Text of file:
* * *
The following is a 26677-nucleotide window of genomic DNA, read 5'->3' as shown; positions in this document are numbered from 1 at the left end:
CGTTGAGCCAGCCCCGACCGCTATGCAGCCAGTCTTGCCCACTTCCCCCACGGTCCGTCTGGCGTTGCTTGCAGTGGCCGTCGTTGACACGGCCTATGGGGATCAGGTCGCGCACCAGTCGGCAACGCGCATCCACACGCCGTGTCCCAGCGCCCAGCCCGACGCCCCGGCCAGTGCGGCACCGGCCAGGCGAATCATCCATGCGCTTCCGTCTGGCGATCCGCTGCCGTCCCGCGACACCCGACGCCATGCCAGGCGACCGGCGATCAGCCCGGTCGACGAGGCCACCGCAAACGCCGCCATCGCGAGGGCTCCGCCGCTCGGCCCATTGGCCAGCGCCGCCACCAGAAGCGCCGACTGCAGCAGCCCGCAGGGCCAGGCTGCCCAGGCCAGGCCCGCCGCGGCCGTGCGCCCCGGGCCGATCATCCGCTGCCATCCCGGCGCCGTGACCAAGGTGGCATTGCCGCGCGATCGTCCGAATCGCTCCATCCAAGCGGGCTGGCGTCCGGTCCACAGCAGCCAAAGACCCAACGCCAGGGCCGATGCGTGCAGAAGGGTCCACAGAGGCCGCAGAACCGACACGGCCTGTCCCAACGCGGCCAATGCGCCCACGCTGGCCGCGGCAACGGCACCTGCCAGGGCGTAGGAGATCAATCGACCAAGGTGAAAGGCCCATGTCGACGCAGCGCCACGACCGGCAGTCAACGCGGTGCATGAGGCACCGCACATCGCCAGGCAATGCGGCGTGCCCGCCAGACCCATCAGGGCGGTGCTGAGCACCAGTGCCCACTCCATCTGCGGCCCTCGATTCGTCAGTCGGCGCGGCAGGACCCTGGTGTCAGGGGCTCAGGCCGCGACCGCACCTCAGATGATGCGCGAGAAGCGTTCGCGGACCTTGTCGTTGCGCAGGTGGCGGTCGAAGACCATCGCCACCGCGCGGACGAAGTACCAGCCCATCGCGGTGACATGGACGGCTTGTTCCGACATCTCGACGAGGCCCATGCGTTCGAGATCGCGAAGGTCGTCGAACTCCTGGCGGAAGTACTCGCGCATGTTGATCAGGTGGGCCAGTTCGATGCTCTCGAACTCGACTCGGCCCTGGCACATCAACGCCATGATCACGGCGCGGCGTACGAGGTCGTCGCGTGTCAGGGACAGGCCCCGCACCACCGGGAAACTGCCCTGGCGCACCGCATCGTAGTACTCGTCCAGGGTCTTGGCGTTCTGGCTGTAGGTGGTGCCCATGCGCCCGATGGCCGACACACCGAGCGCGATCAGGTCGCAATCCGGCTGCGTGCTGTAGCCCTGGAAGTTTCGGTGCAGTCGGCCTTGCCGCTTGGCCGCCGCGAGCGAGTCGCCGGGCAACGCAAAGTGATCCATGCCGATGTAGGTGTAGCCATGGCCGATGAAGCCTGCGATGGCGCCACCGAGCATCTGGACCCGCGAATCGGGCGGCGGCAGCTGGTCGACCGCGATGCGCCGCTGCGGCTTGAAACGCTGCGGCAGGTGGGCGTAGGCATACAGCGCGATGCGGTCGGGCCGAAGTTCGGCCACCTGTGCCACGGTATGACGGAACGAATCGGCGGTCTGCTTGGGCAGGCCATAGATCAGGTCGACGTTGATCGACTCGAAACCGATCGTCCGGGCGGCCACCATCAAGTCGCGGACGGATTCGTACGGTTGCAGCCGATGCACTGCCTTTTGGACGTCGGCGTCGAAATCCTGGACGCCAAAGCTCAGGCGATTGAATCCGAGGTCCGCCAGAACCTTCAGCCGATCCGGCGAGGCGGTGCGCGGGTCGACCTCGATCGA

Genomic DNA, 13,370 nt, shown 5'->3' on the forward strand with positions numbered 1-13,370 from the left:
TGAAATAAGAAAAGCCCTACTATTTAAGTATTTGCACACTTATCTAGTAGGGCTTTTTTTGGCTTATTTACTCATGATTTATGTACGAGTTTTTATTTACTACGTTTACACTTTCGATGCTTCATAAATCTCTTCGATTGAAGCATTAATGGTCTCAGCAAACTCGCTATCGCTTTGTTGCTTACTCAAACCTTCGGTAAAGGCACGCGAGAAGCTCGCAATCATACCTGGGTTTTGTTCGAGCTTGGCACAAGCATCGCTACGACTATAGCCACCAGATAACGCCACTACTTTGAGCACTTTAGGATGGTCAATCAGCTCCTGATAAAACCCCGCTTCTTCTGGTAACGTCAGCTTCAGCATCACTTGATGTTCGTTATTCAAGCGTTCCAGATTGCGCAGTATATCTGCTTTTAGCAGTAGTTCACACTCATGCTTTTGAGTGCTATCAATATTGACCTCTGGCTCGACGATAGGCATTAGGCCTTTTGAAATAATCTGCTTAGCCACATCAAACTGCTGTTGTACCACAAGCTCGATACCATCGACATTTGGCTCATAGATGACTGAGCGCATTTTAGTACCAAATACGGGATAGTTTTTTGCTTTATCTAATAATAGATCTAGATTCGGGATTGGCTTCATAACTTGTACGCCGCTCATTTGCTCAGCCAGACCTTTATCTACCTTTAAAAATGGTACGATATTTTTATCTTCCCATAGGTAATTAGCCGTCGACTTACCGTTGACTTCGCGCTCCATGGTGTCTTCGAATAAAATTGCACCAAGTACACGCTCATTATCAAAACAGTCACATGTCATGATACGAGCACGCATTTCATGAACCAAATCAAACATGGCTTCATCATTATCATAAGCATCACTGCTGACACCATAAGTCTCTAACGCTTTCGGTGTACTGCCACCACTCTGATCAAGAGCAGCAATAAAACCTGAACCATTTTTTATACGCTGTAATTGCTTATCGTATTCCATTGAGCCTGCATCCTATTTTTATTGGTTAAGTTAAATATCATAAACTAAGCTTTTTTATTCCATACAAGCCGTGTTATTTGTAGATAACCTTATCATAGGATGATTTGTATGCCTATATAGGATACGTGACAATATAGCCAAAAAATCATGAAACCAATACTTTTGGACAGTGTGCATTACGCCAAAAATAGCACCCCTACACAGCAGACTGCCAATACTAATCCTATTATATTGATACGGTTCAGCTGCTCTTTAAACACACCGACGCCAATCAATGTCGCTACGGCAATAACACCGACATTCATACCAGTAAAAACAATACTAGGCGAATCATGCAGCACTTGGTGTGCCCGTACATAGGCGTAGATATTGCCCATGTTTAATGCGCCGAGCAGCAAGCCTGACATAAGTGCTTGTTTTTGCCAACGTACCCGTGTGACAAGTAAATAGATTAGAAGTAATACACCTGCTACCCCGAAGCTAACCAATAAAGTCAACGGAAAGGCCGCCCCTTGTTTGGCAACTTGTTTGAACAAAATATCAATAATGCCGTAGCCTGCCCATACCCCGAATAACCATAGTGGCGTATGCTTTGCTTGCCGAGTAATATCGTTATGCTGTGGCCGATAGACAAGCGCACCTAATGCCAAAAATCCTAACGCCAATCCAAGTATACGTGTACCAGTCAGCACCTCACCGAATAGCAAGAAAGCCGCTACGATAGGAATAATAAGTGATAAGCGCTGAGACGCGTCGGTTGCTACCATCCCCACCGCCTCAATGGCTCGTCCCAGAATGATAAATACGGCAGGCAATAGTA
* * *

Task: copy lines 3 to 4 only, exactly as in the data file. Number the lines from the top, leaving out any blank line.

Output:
Genomic DNA, 13,370 nt, shown 5'->3' on the forward strand with positions numbered 1-13,370 from the left:
TGAAATAAGAAAAGCCCTACTATTTAAGTATTTGCACACTTATCTAGTAGGGCTTTTTTTGGCTTATTTACTCATGATTTATGTACGAGTTTTTATTTACTACGTTTACACTTTCGATGCTTCATAAATCTCTTCGATTGAAGCATTAATGGTCTCAGCAAACTCGCTATCGCTTTGTTGCTTACTCAAACCTTCGGTAAAGGCACGCGAGAAGCTCGCAATCATACCTGGGTTTTGTTCGAGCTTGGCACAAGCATCGCTACGACTATAGCCACCAGATAACGCCACTACTTTGAGCACTTTAGGATGGTCAATCAGCTCCTGATAAAACCCCGCTTCTTCTGGTAACGTCAGCTTCAGCATCACTTGATGTTCGTTATTCAAGCGTTCCAGATTGCGCAGTATATCTGCTTTTAGCAGTAGTTCACACTCATGCTTTTGAGTGCTATCAATATTGACCTCTGGCTCGACGATAGGCATTAGGCCTTTTGAAATAATCTGCTTAGCCACATCAAACTGCTGTTGTACCACAAGCTCGATACCATCGACATTTGGCTCATAGATGACTGAGCGCATTTTAGTACCAAATACGGGATAGTTTTTTGCTTTATCTAATAATAGATCTAGATTCGGGATTGGCTTCATAACTTGTACGCCGCTCATTTGCTCAGCCAGACCTTTATCTACCTTTAAAAATGGTACGATATTTTTATCTTCCCATAGGTAATTAGCCGTCGACTTACCGTTGACTTCGCGCTCCATGGTGTCTTCGAATAAAATTGCACCAAGTACACGCTCATTATCAAAACAGTCACATGTCATGATACGAGCACGCATTTCATGAACCAAATCAAACATGGCTTCATCATTATCATAAGCATCACTGCTGACACCATAAGTCTCTAACGCTTTCGGTGTACTGCCACCACTCTGATCAAGAGCAGCAATAAAACCTGAACCATTTTTTATACGCTGTAATTGCTTATCGTATTCCATTGAGCCTGCATCCTATTTTTATTGGTTAAGTTAAATATCATAAACTAAGCTTTTTTATTCCATACAAGCCGTGTTATTTGTAGATAACCTTATCATAGGATGATTTGTATGCCTATATAGGATACGTGACAATATAGCCAAAAAATCATGAAACCAATACTTTTGGACAGTGTGCATTACGCCAAAAATAGCACCCCTACACAGCAGACTGCCAATACTAATCCTATTATATTGATACGGTTCAGCTGCTCTTTAAACACACCGACGCCAATCAATGTCGCTACGGCAATAACACCGACATTCATACCAGTAAAAACAATACTAGGCGAATCATGCAGCACTTGGTGTGCCCGTACATAGGCGTAGATATTGCCCATGTTTAATGCGCCGAGCAGCAAGCCTGACATAAGTGCTTGTTTTTGCCAACGTACCCGTGTGACAAGTAAATAGATTAGAAGTAATACACCTGCTACCCCGAAGCTAACCAATAAAGTCAACGGAAAGGCCGCCCCTTGTTTGGCAACTTGTTTGAACAAAATATCAATAATGCCGTAGCCTGCCCATACCCCGAATAACCATAGTGGCGTATGCTTTGCTTGCCGAGTAATATCGTTATGCTGTGGCCGATAGACAAGCGCACCTAATGCCAAAAATCCTAACGCCAATCCAAGTATACGTGTACCAGTCAGCACCTCACCGAATAGCAAGAAAGCCGCTACGATAGGAATAATAAGTGATAAGCGCTGAGACGCGTCGGTTGCTACCATCCCCACCGCCTCAATGGCTCGTCCCAGAATGATAAATACGGCAGGCAATAGTA